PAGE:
More than half a million pounds for work in chemistry and Scottish history
Two top research grants worth more than half a million pounds have been awarded to academics at the University of St Andrews by a major national funding body.
Professor Colin Kidd of the School of History and Professor Philip Lightfoot of the School of Chemistry have received the prestigious research grants from the Leverhulme Trust to fund their future work.
Professor Kidd, left, Head of the School of History, has been awarded a research grant of up to £470,556 over 36 months for his research project entitled ‘After the Enlightenment: Scottish Intellectual Life, 1790-1843’.
In addition, Professor Philip Lightfoot, Director of Teaching in the School of Chemistry, has been awarded a grant of up to £118, 374 over 24 months for his work entitled ‘A new family of layered perovskite materials with diverse functionality’.
Perovskites are a diverse class of chemical compounds which display a range of important properties such as electrical conductivity, magnetism and energy storage properties. They are used in a wide range of everyday devices such as mobile phones, computer memories and solar cells.
Professor Lightfoot, left, said: “Our work seeks to understand the remarkable properties of perovskites by analysing their atomic scale composition and structure. This new grant from the Leverhulme Trust offers exciting opportunities to expand on our previous work in this field and use new chemistry to design and prepare original examples of perovskites with improved properties for a variety of applications.”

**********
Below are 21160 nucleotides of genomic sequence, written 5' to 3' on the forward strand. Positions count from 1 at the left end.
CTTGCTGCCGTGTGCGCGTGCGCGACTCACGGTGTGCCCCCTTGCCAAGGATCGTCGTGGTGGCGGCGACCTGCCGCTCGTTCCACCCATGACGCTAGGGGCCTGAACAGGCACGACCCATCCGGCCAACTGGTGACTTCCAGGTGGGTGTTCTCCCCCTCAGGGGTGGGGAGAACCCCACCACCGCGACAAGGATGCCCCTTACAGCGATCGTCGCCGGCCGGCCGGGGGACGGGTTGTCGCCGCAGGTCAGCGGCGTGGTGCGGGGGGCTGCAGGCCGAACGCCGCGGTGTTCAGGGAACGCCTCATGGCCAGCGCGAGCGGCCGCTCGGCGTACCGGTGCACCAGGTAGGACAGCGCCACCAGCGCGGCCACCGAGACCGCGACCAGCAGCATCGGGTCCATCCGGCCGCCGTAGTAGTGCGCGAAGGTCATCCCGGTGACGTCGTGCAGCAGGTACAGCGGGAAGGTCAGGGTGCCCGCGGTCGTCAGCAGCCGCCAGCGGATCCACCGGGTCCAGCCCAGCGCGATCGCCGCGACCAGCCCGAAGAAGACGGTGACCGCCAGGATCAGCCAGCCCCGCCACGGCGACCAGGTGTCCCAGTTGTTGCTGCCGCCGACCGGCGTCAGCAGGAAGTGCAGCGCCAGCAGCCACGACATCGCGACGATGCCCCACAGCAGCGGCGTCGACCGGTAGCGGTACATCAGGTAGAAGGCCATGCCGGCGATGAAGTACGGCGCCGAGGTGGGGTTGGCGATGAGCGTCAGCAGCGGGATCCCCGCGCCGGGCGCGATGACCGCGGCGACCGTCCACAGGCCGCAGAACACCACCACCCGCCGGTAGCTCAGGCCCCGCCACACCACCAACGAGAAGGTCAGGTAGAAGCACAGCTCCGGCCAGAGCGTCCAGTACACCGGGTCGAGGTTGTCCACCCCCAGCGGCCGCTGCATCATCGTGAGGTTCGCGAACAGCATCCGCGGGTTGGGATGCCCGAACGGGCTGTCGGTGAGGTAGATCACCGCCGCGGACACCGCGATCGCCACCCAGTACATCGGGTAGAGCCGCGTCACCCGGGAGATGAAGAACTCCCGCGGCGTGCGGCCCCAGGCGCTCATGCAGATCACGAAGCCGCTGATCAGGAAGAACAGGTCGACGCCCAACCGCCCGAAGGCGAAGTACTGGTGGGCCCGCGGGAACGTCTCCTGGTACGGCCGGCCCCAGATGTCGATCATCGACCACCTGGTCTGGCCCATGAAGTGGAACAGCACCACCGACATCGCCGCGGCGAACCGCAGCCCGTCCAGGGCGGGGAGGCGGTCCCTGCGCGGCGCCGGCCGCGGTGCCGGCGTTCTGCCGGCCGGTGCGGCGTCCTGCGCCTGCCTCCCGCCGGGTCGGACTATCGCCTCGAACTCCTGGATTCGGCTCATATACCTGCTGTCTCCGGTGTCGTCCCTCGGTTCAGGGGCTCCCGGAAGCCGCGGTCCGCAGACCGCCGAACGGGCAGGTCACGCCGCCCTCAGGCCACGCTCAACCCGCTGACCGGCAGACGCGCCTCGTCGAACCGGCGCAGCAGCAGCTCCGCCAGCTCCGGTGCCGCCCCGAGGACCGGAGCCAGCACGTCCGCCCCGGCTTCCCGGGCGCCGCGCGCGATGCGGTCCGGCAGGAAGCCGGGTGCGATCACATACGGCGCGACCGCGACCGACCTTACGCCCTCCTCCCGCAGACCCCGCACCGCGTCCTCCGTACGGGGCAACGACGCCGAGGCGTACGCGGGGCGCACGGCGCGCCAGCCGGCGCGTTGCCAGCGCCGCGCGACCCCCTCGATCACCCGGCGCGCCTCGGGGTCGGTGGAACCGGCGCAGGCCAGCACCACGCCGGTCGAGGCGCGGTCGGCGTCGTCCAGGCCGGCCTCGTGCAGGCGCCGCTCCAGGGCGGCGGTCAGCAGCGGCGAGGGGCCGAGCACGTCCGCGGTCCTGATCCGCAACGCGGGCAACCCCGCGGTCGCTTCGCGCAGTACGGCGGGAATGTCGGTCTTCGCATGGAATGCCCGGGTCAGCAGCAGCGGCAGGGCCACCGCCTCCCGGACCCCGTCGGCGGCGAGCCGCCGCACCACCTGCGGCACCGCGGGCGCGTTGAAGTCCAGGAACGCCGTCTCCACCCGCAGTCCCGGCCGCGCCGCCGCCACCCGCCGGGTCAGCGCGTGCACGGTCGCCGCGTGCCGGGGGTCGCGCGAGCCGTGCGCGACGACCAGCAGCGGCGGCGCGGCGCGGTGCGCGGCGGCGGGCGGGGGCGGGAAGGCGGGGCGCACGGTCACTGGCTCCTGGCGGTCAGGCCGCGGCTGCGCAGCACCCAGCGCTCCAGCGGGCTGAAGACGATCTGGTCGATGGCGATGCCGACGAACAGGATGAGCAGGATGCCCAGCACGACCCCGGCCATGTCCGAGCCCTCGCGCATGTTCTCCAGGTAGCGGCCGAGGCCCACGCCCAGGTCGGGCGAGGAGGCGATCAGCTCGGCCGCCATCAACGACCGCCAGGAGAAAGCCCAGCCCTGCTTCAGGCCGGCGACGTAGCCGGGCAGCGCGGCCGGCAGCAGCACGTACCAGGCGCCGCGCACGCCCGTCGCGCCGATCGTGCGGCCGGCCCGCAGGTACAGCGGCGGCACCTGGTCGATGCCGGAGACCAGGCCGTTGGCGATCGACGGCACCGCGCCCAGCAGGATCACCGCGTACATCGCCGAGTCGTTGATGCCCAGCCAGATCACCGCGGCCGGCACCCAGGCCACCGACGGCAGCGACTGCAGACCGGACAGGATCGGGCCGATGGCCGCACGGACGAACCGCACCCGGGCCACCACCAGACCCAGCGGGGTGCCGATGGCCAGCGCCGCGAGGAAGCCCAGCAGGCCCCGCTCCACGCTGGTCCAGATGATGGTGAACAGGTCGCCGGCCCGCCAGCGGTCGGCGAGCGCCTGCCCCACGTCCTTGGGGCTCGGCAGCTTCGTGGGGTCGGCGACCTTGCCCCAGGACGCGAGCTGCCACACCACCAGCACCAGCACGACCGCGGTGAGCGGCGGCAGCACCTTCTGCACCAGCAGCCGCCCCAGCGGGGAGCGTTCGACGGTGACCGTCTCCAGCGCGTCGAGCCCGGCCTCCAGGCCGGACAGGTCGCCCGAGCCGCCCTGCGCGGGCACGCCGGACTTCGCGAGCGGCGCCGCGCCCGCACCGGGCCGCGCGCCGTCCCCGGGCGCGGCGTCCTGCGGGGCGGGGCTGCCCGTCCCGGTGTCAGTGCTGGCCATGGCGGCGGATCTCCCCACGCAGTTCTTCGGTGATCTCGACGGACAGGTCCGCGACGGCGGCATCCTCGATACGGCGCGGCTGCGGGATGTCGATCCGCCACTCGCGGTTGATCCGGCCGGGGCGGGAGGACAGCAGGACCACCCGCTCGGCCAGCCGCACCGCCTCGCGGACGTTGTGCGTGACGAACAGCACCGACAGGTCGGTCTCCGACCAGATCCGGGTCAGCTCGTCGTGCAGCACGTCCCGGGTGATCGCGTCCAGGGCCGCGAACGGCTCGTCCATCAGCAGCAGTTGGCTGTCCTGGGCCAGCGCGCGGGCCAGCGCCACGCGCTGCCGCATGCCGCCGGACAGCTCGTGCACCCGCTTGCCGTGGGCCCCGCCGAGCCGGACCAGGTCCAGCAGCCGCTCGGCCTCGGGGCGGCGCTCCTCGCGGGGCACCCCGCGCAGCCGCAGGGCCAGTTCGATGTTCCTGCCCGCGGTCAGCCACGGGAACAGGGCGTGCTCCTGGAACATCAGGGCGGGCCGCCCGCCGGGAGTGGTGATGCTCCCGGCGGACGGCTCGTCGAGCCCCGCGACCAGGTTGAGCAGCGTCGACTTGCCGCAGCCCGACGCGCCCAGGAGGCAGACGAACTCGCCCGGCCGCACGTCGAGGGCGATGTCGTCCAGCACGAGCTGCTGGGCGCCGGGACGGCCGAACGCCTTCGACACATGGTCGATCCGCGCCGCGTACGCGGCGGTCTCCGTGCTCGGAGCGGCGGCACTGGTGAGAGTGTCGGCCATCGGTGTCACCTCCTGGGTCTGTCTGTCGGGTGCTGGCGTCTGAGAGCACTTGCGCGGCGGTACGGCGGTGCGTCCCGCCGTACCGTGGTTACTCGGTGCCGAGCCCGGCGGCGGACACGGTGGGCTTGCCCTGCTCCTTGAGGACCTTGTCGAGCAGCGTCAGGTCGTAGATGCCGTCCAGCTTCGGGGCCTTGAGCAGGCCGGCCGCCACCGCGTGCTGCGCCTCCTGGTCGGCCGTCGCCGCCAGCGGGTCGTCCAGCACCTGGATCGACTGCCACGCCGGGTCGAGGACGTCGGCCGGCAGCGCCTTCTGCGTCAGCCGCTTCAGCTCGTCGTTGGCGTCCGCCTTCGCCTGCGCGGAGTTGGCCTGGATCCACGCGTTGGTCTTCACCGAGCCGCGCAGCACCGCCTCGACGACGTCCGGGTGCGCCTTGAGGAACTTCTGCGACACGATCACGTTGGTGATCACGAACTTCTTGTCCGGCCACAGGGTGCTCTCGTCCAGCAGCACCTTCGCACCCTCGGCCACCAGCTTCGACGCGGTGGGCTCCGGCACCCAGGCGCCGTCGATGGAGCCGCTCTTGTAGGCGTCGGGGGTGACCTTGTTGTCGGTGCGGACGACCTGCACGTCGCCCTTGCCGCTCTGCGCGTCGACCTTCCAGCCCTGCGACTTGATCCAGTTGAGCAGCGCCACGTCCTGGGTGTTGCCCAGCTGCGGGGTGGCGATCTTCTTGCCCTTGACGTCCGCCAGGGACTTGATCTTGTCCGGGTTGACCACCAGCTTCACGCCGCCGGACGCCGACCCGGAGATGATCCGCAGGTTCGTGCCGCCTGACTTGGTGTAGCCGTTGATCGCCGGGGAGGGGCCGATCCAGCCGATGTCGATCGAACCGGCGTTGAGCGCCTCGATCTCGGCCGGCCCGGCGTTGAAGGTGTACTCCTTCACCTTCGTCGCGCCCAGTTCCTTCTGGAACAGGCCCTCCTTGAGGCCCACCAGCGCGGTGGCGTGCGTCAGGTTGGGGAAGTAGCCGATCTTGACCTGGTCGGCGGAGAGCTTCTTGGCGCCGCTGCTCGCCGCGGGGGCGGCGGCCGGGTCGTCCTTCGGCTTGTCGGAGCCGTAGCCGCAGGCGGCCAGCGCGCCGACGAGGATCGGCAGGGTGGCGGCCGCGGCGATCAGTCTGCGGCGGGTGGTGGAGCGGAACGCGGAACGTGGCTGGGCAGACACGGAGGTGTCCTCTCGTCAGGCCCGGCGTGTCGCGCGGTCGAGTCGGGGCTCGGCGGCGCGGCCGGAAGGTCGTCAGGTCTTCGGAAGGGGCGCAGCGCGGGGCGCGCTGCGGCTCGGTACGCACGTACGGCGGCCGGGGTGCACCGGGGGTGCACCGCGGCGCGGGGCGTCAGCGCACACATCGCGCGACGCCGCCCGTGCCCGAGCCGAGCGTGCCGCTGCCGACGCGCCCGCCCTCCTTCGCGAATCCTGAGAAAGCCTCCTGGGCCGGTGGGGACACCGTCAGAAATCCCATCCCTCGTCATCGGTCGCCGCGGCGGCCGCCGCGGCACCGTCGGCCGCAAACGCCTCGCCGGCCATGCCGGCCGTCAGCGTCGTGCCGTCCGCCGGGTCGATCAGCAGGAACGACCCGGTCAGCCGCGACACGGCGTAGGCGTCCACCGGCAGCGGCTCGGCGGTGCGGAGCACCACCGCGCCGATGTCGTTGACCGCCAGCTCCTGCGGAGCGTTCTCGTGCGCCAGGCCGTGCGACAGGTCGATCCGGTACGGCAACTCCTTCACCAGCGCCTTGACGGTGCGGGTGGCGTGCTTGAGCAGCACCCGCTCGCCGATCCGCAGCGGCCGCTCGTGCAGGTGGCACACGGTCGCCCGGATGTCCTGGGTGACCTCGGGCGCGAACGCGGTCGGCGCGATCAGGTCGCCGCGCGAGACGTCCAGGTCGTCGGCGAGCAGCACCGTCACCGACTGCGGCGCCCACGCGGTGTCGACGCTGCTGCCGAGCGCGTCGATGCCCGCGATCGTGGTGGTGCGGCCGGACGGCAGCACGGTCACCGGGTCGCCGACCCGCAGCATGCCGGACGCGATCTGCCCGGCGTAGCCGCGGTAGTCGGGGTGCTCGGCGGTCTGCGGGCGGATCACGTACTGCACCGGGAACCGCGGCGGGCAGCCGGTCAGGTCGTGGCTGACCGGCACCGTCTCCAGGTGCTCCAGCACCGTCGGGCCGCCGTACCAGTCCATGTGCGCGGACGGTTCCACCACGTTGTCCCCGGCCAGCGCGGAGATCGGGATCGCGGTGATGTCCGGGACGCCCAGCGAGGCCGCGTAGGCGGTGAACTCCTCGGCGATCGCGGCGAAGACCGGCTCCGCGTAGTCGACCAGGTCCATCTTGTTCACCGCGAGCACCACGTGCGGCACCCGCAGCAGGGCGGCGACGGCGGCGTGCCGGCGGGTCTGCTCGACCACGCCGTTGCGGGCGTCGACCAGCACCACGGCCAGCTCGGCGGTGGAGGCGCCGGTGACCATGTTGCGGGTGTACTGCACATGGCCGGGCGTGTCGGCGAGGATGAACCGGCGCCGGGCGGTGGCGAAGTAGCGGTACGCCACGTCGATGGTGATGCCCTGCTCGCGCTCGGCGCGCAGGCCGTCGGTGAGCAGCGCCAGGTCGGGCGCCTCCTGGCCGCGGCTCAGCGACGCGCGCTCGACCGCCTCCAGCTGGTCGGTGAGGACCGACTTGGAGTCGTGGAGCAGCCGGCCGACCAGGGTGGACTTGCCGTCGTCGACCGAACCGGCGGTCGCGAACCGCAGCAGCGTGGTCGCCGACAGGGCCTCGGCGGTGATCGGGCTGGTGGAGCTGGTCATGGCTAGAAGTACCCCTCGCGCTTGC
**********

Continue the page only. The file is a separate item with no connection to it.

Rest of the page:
Professor Kidd’s project will be a collaborative enterprise with three colleagues in the Institute of Intellectual History at the University: Professors Aileen Fyfe, Knud Haakonssen and Richard Whatmore, and three post-doctoral fellows.
They will focus on three particular strands of post-Enlightenment Scottish life. Professor Fyfe will examine Scottish scientific culture between the French Revolution and the Disruption of 1843, focusing on the career of David Brewster. Professors Haakonssen and Whatmore will investigate Scottish moral philosophy and political economy in an era dominated by Dugald Stewart; and Professor Kidd will look at unbelief, freethinking and the legacy of David Hume in a period normally associated with evangelicalism and denominational rivalries.
The Leverhulme Trust was established by the Will of William Hesketh Lever, the founder of Lever Brothers. Since 1925 the Trust has provided grants and scholarships for research and education. Today, it is one of the largest all-subject providers of research funding in the UK, distributing approximately £80m a year. For more information about the Trust, please visit www.leverhulme.ac.uk